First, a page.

dedicated vs. book shelf

What kind of difference in sound is there between a dedicated surround speaker vs. a book shelf from the same company? Specifically I'm talking about Klipsch, but in general as well.
In a true home theater system, surround speakers only have to handle the frequency range of the surround sound track, which normally is limited in both the low and frequencies (typically, 10 kHz at the high end). A good book shelf speaker, however, will have frequency response ranging from around 60-80 Hz up to the 18-20 kHz range. Also, true surround speakers are built to distribute the sound more widely, so you will see both dipole and tripole designs that project the sound along the walls of the listening room. Obviously, a bookshelf speaker can be made to function as surround speakers, but their are not optimized for this purpose.
The Klipsch bookshelf will be more critical of placement, and would need to DEFINITELY either be aimed directly at the listeners ears (Horns are very beamy, with steep waterfall plot), or re-EQ'd for proper tonality from listening position(s). In most setup's, you'll be likely placing the rears near a wall/room boundary, which also requires EQ'ing the speaker (although this is handled much better now that room DSP correction is available), as bass modes will be excited and speaker/boundary boost will imcrease the bass, relative to the rest of the spectrum. Also, you'll need to place them high up, to make them not so localizeable, otherwise they'll draw too much attention away from the main soundstage.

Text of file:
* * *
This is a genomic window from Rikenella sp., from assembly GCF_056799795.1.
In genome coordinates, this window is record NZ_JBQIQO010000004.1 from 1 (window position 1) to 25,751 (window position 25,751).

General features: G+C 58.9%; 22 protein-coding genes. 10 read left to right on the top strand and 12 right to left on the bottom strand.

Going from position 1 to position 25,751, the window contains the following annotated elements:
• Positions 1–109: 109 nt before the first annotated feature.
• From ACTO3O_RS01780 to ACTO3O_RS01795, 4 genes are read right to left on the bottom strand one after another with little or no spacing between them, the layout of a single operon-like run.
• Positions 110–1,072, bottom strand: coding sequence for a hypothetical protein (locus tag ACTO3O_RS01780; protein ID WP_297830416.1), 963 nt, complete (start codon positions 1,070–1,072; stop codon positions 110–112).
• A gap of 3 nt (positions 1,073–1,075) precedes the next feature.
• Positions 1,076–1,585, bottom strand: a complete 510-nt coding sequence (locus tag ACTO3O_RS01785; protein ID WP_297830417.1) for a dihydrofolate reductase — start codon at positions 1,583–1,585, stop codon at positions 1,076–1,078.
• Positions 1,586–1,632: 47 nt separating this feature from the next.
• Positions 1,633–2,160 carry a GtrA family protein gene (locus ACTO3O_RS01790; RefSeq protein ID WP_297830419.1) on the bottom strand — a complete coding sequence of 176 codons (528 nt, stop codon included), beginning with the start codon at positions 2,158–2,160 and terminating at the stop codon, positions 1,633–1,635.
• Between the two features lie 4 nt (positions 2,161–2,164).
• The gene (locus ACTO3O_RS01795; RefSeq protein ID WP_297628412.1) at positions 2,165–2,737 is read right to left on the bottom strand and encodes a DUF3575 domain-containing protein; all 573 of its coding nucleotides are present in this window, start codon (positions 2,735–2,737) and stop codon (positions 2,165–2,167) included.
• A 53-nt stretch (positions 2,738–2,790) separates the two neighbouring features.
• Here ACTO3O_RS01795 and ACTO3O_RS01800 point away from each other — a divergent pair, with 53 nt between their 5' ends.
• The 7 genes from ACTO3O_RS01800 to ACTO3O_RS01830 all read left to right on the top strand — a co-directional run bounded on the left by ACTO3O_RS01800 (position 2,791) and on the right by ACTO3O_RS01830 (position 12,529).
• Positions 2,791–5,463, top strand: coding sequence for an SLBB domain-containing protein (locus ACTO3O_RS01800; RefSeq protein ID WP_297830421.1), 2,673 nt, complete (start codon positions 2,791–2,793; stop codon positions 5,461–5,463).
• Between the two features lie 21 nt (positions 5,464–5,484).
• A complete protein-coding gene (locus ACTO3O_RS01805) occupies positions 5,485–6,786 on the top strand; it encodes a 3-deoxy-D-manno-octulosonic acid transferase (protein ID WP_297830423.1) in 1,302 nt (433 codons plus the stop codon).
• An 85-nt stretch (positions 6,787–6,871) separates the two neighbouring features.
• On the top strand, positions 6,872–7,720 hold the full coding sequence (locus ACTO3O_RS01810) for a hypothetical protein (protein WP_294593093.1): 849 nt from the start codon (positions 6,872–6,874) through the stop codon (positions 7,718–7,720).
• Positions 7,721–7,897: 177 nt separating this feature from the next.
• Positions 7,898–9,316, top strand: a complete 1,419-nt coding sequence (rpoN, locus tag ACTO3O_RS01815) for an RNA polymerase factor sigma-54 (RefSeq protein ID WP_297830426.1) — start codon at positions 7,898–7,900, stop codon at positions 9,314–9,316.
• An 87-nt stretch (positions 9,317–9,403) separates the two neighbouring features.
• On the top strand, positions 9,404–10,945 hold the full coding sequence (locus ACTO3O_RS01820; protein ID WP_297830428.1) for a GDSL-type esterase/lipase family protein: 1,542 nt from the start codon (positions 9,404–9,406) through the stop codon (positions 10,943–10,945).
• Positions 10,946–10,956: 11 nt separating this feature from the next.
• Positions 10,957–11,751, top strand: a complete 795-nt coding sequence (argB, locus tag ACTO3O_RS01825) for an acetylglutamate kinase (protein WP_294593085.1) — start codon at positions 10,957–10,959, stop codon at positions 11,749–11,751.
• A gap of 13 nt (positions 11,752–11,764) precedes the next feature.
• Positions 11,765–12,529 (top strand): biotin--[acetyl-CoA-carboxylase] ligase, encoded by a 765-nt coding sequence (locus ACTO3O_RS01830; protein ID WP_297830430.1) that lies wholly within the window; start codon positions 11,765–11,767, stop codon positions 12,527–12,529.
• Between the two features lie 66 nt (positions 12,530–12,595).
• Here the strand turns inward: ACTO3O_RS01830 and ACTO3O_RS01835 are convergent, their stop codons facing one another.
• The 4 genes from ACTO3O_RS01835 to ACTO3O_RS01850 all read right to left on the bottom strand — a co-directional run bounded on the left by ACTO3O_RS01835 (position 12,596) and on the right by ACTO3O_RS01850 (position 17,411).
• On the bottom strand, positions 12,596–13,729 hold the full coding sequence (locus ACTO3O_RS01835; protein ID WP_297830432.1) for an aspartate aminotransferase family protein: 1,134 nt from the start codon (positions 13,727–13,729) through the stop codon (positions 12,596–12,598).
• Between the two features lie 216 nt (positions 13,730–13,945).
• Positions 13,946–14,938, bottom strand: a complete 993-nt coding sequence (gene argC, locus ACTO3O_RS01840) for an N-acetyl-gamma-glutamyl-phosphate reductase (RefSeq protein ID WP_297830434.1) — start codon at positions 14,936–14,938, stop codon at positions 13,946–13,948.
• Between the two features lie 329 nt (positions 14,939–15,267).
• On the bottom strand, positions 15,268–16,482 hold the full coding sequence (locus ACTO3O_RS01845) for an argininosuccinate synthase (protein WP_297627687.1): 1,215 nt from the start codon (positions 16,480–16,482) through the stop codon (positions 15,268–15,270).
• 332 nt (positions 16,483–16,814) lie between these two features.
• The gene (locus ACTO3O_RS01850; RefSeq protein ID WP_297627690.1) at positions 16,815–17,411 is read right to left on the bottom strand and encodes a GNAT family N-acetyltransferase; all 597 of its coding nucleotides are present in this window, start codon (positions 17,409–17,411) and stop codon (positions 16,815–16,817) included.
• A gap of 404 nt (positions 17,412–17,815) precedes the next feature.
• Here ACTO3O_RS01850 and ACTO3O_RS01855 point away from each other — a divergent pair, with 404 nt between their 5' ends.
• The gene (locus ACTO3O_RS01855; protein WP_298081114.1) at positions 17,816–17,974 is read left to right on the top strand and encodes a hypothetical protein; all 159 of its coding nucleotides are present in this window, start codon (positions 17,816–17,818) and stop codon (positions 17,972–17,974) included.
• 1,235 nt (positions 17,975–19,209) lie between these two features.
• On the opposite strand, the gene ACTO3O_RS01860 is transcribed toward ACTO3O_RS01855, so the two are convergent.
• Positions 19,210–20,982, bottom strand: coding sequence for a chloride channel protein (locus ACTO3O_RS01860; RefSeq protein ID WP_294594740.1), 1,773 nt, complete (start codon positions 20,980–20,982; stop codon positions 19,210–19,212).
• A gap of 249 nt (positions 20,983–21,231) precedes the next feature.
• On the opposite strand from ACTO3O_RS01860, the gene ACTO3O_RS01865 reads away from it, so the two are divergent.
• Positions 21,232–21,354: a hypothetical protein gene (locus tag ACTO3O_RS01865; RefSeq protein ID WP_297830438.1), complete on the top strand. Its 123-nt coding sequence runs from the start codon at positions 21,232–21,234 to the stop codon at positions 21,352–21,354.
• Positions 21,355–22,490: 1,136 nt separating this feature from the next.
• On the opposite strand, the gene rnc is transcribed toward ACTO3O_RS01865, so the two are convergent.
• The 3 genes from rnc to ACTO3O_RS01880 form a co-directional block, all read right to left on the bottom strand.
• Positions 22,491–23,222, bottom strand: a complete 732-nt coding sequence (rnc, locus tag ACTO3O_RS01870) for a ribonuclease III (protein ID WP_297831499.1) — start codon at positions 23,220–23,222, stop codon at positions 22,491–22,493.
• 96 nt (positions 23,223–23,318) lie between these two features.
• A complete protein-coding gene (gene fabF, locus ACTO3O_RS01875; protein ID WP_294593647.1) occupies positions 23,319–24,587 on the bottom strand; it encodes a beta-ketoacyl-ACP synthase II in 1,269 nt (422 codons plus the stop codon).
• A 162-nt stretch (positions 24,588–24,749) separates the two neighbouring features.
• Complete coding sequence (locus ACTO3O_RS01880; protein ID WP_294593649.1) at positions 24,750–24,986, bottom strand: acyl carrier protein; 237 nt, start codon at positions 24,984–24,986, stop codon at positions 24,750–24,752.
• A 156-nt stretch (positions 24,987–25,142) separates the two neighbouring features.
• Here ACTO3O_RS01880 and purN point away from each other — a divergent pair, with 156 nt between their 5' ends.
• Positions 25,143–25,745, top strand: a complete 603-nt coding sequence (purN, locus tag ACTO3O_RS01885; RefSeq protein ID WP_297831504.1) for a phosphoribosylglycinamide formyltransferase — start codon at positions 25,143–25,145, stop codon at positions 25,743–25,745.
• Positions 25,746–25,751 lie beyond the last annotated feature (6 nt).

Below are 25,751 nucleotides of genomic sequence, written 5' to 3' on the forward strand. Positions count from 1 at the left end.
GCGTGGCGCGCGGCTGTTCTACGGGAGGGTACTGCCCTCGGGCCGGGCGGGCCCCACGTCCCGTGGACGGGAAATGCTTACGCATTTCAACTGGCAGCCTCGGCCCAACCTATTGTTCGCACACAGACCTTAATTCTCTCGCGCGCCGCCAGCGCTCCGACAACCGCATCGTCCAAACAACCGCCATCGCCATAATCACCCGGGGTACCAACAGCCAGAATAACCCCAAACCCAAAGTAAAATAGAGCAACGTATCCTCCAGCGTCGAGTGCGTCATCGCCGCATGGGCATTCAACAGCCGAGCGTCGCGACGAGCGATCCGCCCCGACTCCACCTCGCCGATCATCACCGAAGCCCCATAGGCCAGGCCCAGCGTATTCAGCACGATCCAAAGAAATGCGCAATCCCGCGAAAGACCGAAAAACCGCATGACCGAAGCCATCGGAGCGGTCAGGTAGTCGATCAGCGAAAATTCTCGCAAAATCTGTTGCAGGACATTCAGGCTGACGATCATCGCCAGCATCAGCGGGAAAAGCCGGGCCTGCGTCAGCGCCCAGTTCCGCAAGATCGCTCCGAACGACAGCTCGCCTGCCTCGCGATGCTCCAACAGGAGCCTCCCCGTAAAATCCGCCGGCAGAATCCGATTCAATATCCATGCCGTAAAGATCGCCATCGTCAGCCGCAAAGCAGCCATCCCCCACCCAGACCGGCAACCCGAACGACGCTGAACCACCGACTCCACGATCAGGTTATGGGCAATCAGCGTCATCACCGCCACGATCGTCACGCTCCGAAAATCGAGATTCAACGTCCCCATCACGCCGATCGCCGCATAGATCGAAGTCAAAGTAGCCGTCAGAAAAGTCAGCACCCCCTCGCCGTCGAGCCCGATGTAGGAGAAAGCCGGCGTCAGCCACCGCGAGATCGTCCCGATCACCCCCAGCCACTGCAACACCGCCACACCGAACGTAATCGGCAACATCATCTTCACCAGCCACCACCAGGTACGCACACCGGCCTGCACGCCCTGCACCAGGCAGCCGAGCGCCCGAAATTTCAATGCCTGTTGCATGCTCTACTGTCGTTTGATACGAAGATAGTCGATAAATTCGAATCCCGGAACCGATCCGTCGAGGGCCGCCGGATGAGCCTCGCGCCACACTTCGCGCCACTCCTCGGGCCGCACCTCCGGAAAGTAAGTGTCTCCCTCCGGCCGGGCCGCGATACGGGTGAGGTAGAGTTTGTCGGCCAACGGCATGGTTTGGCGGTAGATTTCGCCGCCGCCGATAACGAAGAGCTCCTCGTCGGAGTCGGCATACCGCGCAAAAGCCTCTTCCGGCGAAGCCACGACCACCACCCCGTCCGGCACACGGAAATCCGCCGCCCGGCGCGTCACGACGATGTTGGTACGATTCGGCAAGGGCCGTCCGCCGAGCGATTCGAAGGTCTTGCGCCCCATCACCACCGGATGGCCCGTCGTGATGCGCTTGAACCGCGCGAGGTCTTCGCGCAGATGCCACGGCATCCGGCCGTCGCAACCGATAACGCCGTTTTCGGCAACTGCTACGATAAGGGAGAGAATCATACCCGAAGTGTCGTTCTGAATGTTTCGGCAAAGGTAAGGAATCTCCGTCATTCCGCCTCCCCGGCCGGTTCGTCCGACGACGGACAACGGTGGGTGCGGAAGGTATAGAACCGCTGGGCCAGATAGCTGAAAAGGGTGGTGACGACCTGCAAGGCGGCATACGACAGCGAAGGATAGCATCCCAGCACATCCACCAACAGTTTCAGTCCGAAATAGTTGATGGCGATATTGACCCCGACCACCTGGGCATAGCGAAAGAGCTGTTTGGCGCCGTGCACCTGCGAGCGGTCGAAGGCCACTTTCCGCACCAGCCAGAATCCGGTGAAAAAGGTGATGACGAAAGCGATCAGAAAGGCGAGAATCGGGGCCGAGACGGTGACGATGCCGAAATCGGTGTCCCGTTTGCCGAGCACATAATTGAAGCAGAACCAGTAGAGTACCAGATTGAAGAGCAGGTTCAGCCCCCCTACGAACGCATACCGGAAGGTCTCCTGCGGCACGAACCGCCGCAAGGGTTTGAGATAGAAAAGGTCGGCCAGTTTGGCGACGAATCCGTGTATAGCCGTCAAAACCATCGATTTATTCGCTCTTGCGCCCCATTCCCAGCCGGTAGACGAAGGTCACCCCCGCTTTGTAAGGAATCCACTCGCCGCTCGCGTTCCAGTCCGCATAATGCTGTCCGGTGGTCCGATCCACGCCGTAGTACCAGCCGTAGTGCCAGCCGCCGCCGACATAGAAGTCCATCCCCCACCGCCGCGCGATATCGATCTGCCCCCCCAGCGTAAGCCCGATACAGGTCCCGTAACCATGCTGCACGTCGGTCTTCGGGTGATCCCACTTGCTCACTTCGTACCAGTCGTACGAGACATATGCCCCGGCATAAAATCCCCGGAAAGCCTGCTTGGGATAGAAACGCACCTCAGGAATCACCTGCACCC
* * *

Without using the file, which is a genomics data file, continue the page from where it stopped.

In short, the K bookshelf will be a bit critical, and picky about placement, and less than optimum to cover a large seating arrangment.
On the plus side, that speaker will be very dynamic, have good detail and inteligebility for a properly located seating position, if set up correctly, EQ'd, etc. But, in my experience, it would be much much better suited as a surround in an audiophile setup with a smaller seating area, even single/dual seating setup.
The dedicated bipole/dipole Klipsch rear is first going to be designed to be located on/near a wall/boundary. They're also more difuse sounding for better surround coverage, and more forgiving of placement, while still maintaining intended tonality. You also hear more reflected sound, not direct sound, overall, which emmerses you in a sound field a bit better, IME. And yet, they still offer good dirrectivity in the bipoles as a point source, er compromise for music and movie mult-channel sources.
Overall, I find the Klipsch surrounds make more flexible, use-full surround speakers, regarless, in movie/music applications. I would usually default to these, myself. But, it does depend on variables, how well each balances with your system or lifestyle, and taste, and other.
In the end, you can do well with both, but they need to be adressed differently, and erquire much different approaches to integration and system needs.